Synopses & Reviews
This book offers an analysis byWestern Muslim scholars of the key reasons behind the dangerous breaksown in understanding between Islam and the West.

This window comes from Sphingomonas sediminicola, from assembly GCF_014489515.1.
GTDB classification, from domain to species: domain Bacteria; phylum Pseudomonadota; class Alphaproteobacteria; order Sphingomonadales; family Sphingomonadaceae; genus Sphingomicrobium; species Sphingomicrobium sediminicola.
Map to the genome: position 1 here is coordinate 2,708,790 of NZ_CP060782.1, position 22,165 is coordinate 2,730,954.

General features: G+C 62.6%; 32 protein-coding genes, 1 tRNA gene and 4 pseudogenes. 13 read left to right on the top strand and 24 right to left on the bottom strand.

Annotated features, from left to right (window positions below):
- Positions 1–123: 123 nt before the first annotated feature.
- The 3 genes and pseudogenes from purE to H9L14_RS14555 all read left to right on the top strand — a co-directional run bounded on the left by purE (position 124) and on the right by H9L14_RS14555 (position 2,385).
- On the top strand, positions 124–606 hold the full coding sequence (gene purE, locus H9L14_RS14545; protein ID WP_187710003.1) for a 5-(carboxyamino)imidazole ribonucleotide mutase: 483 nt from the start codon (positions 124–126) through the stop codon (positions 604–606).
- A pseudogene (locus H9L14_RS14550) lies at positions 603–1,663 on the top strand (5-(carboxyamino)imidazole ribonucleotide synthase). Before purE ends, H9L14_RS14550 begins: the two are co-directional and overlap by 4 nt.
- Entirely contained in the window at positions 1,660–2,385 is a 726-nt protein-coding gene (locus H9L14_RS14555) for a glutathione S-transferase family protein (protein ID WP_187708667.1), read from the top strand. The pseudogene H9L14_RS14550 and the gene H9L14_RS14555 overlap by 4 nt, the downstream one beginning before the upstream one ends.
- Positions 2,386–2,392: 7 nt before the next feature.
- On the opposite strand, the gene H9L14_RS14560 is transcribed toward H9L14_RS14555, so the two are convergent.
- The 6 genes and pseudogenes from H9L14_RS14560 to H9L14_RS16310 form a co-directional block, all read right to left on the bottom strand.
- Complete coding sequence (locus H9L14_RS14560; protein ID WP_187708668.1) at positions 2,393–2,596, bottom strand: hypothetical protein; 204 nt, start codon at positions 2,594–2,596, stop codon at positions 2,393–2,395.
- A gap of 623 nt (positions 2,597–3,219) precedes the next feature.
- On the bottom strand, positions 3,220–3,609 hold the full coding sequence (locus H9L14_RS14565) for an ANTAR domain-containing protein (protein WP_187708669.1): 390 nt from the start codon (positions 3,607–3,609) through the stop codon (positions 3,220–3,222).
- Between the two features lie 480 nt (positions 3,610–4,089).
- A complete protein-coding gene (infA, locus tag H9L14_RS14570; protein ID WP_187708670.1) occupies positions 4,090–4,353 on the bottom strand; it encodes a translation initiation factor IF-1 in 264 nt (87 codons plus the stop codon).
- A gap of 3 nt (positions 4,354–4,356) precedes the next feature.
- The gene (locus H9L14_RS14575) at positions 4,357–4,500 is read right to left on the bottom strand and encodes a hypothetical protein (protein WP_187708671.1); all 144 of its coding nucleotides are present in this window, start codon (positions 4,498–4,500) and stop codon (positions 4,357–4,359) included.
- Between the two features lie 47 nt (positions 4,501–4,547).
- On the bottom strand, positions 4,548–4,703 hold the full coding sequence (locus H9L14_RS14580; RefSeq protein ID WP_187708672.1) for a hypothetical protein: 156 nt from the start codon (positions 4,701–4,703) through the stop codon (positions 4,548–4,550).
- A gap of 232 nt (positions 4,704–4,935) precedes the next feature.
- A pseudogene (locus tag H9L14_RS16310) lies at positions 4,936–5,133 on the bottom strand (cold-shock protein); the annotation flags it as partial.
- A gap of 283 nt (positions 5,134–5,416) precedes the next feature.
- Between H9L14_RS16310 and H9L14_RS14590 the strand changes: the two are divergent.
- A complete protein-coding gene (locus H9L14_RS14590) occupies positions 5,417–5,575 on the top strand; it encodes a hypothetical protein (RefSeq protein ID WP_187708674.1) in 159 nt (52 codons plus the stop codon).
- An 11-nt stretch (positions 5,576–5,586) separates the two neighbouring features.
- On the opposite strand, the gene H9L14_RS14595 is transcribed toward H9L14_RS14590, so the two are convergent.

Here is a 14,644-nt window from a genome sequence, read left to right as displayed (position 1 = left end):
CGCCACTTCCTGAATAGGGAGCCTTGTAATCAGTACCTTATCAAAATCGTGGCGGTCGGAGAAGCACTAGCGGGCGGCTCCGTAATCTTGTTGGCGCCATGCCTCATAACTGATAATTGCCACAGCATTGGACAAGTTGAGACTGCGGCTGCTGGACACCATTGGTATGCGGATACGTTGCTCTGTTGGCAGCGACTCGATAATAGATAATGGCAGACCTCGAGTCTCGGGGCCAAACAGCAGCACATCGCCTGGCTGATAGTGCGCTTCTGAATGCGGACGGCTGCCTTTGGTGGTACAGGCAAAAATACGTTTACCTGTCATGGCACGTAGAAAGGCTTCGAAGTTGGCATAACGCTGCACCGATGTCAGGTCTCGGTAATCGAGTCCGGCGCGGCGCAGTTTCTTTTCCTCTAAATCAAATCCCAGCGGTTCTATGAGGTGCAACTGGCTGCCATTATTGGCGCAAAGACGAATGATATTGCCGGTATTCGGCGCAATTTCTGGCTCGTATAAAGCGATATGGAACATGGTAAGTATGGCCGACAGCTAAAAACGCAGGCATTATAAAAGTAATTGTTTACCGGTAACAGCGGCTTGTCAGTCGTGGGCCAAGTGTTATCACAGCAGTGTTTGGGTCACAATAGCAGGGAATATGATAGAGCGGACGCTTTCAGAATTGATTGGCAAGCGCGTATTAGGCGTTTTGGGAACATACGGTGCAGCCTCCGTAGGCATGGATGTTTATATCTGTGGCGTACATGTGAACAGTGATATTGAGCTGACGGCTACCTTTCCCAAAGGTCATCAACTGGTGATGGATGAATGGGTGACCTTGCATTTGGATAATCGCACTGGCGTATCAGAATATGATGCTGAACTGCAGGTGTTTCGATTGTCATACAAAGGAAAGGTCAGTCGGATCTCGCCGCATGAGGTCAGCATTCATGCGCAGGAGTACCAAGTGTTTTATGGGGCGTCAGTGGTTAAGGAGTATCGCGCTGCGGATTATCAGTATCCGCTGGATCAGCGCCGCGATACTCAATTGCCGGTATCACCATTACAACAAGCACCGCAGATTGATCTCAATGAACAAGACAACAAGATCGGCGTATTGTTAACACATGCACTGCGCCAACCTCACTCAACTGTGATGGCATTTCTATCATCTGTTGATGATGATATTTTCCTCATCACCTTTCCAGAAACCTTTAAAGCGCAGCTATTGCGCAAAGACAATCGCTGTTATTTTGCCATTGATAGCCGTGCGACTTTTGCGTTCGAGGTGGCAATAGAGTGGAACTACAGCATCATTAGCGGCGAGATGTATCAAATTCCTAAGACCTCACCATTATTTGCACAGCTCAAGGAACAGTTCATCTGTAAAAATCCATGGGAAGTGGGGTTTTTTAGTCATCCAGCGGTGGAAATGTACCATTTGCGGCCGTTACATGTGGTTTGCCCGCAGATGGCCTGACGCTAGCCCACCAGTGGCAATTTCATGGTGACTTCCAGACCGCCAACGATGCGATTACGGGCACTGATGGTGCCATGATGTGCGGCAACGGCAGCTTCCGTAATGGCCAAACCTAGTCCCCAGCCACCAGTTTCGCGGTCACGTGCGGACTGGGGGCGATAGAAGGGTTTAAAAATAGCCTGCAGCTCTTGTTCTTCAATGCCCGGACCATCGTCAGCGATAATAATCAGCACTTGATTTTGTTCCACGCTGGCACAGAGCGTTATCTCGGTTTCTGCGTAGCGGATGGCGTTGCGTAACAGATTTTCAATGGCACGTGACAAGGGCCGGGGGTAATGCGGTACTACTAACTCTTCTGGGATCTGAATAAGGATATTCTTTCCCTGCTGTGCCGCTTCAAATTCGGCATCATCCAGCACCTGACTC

"This book capably argues for a return to the true spirit of classical Islamic intellectualism, disregarding the distractions and obstacles created by the West. Its strongest chapter, 'Recollecting the Spirit of Jihad' by Reza Shah-Kazemi, marshals the history and traditions of the noble Muslim warrior, who never killed out of revenge, protected Jews from slaughter and embodied the true spirit of jihad, which means an inner spiritual struggle. The writer contrasts heroes of Muslim history, like Saladin, with the manipulative terrorists of Al-Qaeda, who politicize and deliberately misconstrue jihad. In the following essay, 'Roots of Misconception,' Ibrahim Kalin contends that propaganda against Islam, from the Crusades through contemporary movies and news media, is responsible for the inaccurate Western view that Islam needs to be modernized. T.J. Winter's 'The Poverty of Fanaticism' contains probably the first academic recognition of the phenomenon of 'salafi burnout,'' which takes place when a college-age male follower of the literalist Wahhabi/Salafi philosophy trades his conservative views, beard and religious dress for a Western girlfriend and capitalistic outlook. Although all the authors are Western Muslims a quality rightly admired by Seyyed Hossein Nasr in his foreword the absence of an essay by a Muslim woman is glaring. This book is a good resource for progressive Muslims, graduate students and readers already well versed on the politics of Islamic theology. (June)" Publishers Weekly (Copyright 2004 Reed Business Information, Inc.)